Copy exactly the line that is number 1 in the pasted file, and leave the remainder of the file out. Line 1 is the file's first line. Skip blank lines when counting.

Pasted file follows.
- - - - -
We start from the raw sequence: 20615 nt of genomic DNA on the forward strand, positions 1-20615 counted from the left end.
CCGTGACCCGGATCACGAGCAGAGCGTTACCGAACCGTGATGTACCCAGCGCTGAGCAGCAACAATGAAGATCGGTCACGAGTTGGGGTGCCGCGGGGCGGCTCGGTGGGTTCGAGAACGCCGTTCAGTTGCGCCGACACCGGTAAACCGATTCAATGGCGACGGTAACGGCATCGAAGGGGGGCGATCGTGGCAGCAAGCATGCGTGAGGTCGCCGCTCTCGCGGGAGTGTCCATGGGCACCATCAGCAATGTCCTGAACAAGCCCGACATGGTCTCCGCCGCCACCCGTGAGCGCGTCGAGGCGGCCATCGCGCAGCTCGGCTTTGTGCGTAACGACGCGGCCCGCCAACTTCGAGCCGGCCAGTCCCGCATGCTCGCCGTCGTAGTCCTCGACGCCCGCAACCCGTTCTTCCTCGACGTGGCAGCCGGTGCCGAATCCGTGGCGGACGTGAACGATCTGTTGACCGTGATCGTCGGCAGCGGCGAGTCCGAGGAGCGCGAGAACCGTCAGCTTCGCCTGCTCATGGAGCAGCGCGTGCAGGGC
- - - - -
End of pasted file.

We start from the raw sequence: 20615 nt of genomic DNA on the forward strand, positions 1-20615 counted from the left end.